LONDON (Reuters) - British companies may have fraudulently claimed up to 3.9 billion pounds ($5.1 billion) in public money by accepting funds from a salary support scheme while ordering furloughed staff to still work during lockdown, the spending watchdog said.
The National Audit Office (NAO) praised the government for rolling out support schemes for employees and the self-employed ahead of schedule when COVID-19 forced much of the economy to close down in March.
But the NAO said that under such pressure it did not have time to fully test the schemes and as a result the total scale of fraud and error was likely to be considerable. It will not know the numbers until the end of next year at the earliest.
It said in September it had estimated that fraud and error on the furlough scheme could have ranged from 5% to 10% on claims totalling 39.3 billion pounds. Fraud on the first round of the self-employed scheme could have ranged from 1-2%.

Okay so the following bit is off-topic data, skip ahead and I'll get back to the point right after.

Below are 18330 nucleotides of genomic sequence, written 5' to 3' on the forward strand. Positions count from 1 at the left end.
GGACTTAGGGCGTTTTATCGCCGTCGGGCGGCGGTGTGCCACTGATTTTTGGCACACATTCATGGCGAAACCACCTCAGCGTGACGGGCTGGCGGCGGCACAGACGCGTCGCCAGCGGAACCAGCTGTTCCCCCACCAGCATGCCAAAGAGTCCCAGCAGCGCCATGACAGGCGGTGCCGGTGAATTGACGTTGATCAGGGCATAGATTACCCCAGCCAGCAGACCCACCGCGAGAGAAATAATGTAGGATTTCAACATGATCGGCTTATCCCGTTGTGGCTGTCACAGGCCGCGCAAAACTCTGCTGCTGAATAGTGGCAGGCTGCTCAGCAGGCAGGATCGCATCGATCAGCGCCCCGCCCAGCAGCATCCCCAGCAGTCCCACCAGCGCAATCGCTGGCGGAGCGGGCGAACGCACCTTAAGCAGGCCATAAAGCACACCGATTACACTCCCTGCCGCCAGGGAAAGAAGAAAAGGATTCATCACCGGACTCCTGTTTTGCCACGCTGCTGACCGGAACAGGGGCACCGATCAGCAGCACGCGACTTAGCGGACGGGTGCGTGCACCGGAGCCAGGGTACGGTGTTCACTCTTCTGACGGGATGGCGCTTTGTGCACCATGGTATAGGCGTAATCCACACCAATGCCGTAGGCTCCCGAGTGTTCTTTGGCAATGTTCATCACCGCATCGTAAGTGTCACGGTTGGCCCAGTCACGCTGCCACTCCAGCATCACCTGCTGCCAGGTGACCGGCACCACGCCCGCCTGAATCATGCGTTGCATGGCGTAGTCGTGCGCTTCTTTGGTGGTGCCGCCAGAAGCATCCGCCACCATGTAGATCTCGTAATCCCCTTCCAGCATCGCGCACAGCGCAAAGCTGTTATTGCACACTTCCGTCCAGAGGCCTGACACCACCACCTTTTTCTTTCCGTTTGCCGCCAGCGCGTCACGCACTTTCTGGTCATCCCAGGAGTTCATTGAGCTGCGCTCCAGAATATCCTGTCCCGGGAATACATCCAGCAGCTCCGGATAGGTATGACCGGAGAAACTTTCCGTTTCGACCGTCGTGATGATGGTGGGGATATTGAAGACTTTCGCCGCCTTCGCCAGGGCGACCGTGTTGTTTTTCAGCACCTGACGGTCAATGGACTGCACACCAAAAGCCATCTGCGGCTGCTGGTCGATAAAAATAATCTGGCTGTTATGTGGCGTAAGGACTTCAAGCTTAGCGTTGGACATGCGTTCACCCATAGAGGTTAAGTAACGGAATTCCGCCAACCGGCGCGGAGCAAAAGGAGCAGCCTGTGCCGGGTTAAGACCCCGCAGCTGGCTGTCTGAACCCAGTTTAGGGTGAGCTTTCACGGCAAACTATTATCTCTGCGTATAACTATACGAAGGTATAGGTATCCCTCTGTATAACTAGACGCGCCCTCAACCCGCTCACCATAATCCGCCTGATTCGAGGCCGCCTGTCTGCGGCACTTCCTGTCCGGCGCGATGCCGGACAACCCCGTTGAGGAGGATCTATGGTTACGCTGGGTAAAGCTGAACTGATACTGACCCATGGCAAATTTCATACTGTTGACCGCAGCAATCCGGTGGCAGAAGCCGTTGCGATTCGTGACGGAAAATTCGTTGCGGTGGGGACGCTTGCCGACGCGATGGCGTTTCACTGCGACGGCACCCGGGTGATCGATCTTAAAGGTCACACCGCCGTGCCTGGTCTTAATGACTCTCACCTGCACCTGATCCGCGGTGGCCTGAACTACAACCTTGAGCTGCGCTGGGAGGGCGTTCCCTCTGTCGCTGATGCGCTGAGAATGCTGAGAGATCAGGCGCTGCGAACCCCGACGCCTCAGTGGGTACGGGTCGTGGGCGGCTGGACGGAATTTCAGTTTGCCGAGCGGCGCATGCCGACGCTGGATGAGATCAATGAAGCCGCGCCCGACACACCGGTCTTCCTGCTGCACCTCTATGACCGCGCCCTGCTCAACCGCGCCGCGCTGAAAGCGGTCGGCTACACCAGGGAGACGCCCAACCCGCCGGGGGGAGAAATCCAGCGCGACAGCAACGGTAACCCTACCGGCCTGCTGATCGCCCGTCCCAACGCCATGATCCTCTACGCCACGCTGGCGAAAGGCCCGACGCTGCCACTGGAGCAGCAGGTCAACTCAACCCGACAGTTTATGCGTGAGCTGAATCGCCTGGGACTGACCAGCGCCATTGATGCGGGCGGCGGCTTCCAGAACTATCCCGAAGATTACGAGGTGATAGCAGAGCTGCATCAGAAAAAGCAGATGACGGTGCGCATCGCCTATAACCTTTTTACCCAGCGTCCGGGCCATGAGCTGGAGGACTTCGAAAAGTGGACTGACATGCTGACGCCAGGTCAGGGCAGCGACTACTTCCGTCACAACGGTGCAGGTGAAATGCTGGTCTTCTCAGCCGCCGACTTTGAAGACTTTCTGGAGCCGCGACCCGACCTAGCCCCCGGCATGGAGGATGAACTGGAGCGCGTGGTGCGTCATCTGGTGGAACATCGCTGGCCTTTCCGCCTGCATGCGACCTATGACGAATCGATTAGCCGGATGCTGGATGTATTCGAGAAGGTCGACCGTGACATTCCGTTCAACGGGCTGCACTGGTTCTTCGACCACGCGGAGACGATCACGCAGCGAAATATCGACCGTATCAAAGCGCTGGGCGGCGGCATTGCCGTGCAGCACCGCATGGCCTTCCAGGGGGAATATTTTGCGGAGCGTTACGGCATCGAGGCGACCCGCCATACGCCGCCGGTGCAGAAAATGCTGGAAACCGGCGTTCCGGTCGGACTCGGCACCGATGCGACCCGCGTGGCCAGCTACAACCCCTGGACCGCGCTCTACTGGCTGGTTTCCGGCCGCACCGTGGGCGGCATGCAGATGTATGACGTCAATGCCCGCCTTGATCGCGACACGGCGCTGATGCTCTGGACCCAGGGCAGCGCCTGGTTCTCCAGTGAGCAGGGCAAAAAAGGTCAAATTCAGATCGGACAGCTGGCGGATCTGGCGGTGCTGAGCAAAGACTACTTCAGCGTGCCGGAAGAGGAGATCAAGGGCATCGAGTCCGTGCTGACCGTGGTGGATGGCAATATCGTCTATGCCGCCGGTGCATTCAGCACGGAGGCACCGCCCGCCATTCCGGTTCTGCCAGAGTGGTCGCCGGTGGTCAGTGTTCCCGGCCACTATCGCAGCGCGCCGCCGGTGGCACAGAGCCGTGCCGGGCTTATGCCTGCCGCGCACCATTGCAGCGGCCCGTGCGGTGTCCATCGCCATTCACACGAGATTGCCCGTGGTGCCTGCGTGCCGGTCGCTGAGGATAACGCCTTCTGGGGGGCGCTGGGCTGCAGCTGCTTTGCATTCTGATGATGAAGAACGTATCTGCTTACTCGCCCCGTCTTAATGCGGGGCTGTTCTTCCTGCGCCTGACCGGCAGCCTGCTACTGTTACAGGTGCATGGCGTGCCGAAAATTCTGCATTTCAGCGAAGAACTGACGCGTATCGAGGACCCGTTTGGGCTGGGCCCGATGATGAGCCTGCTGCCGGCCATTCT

Companies could have bent the rules by keeping staff working in lockdown or claiming payments and not passing them on to employees in full. It said a fraud hotline had received 10,000 reports and an NAO survey found 9% of respondents admitted working at the request of their employer.
For a future Job Support Scheme, the government will publish the names of those employers making claims and notify employees through their tax accounts.
“It appears that the scale of fraud and error could be considerable, particularly for the furlough scheme,” said Gareth Davies, the head of the NAO. “HMRC could have done more to make clear to employees whether their employer was part of the furlough scheme.”
It also noted that 2.9 million people were not eligible for the schemes.
Reporting by Kate Holton; editing by David Evans
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